Imagine a sports coach observing his or her team from the sidelines during an important game. Are images of super-tense faces, frantic to-and-fros and stressed-out body language coming to mind? New research shows that’s the worst thing they can do for their team.
Seeking to examine the impact of coaches’ emotions on the groups they train, researchers from the University of Haifa and University of Amsterdam wanted to find out how their anger or happiness influences the players’ emotions and performance during the game.
The results, recently published in Psychology of Sport and Exercise, show that the coaches do have an effect.
“The coaches’ emotions have a crucial influence on the team’s performances. Expressions of happiness directed at the players before the game begins will increase the chances of leading at half-time, independently of differences in the league standings of the two teams,” explained Arik Cheshin from the University of Haifa, one of the study’s authors.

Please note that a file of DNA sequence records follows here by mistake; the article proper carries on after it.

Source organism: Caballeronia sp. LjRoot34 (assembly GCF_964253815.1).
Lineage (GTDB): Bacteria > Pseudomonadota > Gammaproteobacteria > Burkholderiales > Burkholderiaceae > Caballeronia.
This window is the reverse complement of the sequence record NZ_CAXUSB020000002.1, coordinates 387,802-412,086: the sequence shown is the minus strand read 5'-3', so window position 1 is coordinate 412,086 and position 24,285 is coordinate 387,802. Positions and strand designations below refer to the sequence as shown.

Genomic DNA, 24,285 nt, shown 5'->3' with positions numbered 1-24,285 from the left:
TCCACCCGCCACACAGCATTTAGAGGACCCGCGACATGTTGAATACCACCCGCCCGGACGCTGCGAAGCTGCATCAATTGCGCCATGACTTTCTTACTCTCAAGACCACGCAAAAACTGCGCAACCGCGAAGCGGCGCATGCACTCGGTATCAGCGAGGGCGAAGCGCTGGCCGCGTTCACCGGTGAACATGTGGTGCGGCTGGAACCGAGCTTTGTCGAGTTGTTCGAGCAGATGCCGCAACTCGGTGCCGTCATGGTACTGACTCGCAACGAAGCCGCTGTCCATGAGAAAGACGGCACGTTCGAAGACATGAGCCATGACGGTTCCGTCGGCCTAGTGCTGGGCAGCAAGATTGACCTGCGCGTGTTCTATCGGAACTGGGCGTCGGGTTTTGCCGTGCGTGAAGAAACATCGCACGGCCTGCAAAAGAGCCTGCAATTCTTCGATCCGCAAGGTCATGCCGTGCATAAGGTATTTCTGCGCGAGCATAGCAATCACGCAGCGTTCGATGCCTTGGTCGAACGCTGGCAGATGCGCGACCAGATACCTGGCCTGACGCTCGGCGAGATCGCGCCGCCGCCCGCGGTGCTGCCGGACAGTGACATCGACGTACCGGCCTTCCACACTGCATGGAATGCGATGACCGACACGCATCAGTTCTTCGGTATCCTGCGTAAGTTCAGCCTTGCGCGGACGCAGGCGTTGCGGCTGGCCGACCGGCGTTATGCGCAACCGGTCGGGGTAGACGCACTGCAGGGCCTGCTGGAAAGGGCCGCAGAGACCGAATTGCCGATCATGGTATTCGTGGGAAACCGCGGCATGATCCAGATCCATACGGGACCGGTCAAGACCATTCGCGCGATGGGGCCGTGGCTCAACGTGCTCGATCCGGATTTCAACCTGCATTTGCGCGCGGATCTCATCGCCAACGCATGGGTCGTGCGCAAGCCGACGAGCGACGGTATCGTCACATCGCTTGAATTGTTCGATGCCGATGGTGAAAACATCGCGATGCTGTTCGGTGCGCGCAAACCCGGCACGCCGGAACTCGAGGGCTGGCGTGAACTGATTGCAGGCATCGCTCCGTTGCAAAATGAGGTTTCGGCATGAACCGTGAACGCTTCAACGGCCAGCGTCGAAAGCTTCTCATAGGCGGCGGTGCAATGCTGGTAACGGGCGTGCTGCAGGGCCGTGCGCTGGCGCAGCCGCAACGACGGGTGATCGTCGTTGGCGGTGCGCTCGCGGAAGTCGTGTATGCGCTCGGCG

“Alongside all the professional and tactical demands, coaches need to know that their emotions also influence the team’s performance, for better or for worse,” he added.
The research was comprised of two sub-studies carried out in amateur leagues. The first was conducted among 30 baseball and softball teams, in which 268 players were asked to complete a questionnaire after the end of the game.
The second study was conducted among 30 soccer teams, with 376 players filling out questionnaires before the game began, at half-time and after the game ended. The first two sets of questionnaires were filled out after the coaches’ pep talks.
Another interesting finding was that players felt happy when the coaches expressed happiness, and angry when the coaches conveyed anger – regardless of their performances in the game.
“The coaches’ emotions infect the players, provide them with information, and ultimately influence their performances. The coaches’ emotions can make the difference between winning and losing the game,” Cheshin concluded.